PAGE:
Democracy on the Defensive in Michigan

I started my research on right-to-work laws almost ten years ago, when these decades-old statutes seemed a dead issue with no millennial saliency (no matter how injurious they remained).  Rick Snyder just changed all that.

Well, in point of fact, Minnesota, New Hampshire, and Indiana lawmakers had put right-to-work back on legislative dockets in 2011, right when Governor Scott Walker went to war with Wisconsin public employees. Not to be outdone, Indiana governor Mitch Daniels signed a right-to-work law in early 2012.

But these contemporary Rustbelt assaults on solidarity seem far more insidious than the first postwar wave of statutes that I studied. Bills were drafted across the country after the 1947 Taft-Hartley Act permitted states to decide whether union membership should be a condition of employment (all of them adopting the language hammered out in the successful 1944 Florida and Arkansas initiatives). Yet right to work largely passed in Southern and Southwestern states where the trade union movement was weaker and more fragmented.

Taft-Hartley Act of 1947, enabled Right to Work Laws such as those recently passed in Indiana and Michigan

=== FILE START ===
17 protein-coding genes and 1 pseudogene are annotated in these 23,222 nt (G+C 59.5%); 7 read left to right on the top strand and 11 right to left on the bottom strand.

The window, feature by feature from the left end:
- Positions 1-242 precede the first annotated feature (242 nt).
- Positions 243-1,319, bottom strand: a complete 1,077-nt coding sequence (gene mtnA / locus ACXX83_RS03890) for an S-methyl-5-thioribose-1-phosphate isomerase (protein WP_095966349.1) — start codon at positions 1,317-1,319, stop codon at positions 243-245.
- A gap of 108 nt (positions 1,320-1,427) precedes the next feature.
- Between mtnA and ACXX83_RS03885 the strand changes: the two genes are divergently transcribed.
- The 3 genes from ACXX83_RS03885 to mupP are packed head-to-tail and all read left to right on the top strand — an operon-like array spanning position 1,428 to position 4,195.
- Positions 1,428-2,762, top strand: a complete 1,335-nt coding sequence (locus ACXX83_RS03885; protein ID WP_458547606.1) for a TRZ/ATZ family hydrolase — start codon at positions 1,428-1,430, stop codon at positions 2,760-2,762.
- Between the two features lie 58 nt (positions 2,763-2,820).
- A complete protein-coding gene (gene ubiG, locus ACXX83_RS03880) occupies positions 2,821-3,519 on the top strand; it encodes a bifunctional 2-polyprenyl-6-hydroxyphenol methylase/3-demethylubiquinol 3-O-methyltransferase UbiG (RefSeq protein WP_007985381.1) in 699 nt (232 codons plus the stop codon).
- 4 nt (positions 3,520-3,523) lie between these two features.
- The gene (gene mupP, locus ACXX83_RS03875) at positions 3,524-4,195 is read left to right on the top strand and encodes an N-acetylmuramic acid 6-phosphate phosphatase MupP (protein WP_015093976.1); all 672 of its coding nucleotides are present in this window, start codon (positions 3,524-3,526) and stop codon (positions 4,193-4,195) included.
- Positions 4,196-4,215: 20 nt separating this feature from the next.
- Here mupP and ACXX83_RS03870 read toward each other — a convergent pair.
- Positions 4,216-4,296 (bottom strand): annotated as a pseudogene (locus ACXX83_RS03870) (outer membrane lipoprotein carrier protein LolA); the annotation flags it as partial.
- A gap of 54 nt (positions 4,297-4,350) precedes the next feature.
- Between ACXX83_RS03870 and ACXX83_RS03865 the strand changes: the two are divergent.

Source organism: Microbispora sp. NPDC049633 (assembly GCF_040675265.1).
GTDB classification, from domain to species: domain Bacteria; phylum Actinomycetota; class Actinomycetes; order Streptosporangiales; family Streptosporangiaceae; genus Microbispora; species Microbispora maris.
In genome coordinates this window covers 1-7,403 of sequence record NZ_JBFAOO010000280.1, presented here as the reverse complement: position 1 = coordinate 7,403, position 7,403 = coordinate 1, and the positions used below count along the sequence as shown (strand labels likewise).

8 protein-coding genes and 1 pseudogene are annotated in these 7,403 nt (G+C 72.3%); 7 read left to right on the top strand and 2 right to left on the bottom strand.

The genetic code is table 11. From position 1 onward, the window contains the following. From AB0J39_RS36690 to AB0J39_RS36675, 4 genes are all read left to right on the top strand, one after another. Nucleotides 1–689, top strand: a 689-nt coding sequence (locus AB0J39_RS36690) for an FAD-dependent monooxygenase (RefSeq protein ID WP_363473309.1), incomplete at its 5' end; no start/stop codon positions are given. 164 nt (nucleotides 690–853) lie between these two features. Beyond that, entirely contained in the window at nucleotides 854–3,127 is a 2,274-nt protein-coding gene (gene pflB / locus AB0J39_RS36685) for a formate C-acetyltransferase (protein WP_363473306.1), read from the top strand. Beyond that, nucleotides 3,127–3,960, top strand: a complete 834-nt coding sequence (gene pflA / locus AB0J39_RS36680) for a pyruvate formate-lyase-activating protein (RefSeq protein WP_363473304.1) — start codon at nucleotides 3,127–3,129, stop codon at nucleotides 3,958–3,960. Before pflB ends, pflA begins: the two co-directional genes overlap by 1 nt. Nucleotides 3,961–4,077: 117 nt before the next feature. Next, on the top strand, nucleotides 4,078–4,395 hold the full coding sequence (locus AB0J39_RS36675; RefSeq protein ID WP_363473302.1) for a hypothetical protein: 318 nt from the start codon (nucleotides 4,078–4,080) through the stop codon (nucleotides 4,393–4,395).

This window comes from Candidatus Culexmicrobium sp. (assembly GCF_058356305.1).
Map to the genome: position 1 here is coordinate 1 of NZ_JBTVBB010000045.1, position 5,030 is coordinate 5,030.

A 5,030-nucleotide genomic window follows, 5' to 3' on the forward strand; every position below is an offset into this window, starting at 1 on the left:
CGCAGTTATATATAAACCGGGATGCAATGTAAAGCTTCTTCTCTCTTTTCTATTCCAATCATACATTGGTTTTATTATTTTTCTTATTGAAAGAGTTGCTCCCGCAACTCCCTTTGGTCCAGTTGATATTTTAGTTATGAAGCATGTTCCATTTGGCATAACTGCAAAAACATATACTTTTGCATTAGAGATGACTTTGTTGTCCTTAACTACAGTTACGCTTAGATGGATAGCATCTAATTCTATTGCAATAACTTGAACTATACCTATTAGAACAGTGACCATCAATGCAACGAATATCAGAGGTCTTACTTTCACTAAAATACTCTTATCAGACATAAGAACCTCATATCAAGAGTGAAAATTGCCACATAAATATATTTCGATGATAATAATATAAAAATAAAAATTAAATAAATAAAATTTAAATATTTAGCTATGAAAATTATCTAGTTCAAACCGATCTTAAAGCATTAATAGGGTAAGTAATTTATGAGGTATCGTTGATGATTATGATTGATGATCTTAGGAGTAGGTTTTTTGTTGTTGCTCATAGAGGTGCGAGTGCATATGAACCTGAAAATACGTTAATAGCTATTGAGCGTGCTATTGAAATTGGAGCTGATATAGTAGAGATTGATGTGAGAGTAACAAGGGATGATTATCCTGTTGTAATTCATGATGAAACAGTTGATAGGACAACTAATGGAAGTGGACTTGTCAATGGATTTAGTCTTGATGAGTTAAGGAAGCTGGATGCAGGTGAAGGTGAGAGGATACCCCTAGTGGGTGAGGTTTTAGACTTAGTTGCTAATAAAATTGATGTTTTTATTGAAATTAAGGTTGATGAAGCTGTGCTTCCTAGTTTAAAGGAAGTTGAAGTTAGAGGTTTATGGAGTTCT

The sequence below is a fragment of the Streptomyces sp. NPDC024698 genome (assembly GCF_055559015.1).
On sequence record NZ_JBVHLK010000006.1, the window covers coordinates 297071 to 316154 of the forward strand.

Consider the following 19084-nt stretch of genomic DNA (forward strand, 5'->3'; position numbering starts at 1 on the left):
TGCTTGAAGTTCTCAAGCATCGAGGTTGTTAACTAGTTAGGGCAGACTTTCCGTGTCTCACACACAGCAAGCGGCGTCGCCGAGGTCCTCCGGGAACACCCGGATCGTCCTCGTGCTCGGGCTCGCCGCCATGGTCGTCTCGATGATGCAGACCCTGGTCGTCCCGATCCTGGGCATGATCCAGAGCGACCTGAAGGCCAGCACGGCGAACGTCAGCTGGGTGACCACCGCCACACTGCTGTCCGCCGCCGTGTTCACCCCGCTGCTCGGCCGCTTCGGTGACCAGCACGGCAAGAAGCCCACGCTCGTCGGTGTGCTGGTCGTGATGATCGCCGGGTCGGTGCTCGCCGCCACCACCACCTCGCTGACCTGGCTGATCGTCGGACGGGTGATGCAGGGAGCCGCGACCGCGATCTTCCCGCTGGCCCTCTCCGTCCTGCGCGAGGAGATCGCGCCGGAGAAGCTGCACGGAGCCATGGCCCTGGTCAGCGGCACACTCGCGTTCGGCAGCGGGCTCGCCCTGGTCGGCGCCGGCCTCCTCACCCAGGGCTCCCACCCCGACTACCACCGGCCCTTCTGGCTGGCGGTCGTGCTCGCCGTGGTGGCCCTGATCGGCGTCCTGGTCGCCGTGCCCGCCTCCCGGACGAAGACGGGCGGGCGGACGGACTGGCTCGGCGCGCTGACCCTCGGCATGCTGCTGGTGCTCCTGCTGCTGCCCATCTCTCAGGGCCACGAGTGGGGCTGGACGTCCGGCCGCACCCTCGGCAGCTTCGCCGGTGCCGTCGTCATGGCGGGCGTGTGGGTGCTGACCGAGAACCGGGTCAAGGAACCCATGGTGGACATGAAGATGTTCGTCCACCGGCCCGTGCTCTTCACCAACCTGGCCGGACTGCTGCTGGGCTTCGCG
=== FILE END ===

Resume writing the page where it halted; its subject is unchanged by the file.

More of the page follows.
Taft-Hartley Act of 1947, enabled Right to Work Laws such as those recently passed in Indiana and Michigan

Organized labor was still potent enough in these states to weaken legislators’ resolve to pass a right to work bill. Mining executives, agricultural interests, and a slew of small-town boosters considered these laws essential for taking back control of their enterprises, reasserting their preeminence in local politics, and stealing industry from the well-unionized Steelbelt states. Business pressure may have forced bills to be introduced but lawmakers shied away from taking a stand, generally placing the question of union membership and security before voters (with heavily Republican Utah being the standout exception).

Rustbelt Republicans now brazenly introduce these bills over the objections of voters, unionists, and top politicians. And not just Obama. “I just think it would be a huge distraction right now,” Scott Walker replied when asked about a possible Wisconsin copy-cat law. Even Midwestern executives feared a right-to-work imbroglio. Minnesota lawmakers may have considered their 2011 proposal “the most important pro-jobs bill we can pass this session” but a member of the Minnesota Business Partnership asked: “So you get this, but what if you also get devastatingly bad legislation for growing jobs for the next two years? Then what?” Business Leaders for Michigan likewise consider a pending 2011 bill “a distraction and divisive—just as we need to come together as a state to continue our recovery.” “It draws attention from more important issues such as eliminating the industrial personal property tax, regulatory changes and streamlined government,” a Michigan Manufacturers Association executive warned.